Tuesday, September 1, 2009

"The Visitor," by Daniel Alarcon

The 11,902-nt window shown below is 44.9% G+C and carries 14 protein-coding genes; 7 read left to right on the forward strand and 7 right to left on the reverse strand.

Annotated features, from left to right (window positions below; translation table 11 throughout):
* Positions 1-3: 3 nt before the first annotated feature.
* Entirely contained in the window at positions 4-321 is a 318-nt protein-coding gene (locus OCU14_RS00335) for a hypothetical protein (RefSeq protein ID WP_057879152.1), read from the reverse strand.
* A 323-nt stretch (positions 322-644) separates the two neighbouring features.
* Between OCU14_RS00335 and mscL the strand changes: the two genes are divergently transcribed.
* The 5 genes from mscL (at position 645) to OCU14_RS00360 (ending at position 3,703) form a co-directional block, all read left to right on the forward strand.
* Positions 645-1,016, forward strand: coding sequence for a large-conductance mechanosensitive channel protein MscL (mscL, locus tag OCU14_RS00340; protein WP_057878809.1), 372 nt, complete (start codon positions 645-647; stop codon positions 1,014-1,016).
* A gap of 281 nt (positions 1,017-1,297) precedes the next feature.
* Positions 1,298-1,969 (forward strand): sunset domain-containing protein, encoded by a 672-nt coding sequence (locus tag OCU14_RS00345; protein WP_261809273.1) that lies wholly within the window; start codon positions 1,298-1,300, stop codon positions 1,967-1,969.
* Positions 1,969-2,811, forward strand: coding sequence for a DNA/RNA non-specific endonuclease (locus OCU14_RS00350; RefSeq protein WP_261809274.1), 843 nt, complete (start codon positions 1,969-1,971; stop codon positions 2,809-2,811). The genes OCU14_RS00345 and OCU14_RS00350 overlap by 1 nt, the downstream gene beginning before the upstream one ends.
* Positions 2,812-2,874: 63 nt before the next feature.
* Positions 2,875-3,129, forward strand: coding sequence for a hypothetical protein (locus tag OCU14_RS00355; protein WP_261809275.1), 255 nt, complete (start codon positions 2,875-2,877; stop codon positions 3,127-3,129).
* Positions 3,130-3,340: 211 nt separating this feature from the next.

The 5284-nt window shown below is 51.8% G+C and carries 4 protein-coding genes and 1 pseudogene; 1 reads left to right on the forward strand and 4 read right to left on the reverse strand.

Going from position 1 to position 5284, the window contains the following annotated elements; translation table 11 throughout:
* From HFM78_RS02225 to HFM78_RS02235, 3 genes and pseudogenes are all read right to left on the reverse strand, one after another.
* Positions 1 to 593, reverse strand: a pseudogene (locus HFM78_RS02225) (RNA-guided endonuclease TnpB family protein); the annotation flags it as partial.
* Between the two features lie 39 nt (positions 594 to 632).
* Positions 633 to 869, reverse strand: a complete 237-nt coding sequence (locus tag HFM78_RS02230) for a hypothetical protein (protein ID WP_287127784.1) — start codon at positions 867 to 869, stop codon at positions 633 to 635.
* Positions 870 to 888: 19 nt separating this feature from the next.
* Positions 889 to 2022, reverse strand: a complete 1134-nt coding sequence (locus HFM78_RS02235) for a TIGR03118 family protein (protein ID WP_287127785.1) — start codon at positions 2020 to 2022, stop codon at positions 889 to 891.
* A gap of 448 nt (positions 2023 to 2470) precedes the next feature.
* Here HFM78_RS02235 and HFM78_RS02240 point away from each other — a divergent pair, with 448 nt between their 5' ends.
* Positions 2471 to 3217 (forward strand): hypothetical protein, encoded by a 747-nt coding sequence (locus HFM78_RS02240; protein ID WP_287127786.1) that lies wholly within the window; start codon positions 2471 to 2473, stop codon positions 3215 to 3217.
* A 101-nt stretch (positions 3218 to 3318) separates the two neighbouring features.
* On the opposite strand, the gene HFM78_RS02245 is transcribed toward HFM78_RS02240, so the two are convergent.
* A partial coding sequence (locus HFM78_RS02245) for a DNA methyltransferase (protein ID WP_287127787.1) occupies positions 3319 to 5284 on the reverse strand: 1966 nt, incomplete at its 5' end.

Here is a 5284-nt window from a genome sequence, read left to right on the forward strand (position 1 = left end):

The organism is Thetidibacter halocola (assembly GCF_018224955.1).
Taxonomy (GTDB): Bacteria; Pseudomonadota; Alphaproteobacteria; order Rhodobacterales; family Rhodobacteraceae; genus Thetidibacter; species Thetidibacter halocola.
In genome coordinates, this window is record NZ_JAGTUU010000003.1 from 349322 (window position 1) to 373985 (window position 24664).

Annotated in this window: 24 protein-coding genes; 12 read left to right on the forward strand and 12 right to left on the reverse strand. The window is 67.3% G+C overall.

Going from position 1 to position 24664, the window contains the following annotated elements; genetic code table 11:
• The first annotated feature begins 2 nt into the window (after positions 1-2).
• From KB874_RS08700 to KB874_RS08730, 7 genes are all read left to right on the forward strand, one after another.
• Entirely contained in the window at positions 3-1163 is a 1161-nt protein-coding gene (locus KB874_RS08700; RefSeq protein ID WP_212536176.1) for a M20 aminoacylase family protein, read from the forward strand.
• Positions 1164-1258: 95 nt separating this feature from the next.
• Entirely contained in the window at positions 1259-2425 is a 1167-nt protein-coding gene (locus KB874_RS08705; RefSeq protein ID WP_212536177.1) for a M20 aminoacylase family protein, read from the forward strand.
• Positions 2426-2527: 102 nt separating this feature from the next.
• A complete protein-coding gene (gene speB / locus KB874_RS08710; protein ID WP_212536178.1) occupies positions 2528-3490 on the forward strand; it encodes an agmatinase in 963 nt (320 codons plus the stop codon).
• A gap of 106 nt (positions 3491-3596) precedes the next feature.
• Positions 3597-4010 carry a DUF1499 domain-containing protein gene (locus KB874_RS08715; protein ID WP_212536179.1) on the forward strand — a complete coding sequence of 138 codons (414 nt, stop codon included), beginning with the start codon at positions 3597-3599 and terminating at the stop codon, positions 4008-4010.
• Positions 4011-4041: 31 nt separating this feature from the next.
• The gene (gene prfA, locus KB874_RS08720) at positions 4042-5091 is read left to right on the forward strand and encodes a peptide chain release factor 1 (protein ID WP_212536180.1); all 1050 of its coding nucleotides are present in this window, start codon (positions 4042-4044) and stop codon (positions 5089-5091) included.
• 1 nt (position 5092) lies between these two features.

Maybe after recently reading about a survivor of Hurricane Katrina, I am sensitive about tales of survival and natural disaster. This one especially caught me by the unfolding tenderness of the father’s voice. After a landslide, he and three children survive on a crest of a cemetery where the newborn has been buried. The mother had stayed in the village and dies there under the mud. Aid packages drop from parachutes. A stranger arrives with news of the death tallies from various regions. The specific location is not mentioned. The facts of the story pale in contrast to the unfolding details of emotion, memory and sadness. The father at times seems without bearings and time alone seems timeless. This is what he recalls asking his children. “Sometimes I asked, ‘Do you remember where we used to live?’ and their blank stares told me they hadn’t understood my question. I envied them and their youthful amnesia. Under the sweep of mountain sky, I felt alone.” Such elements of time and memory shimmer throughout this story. Read it here at Big Ugly Review.

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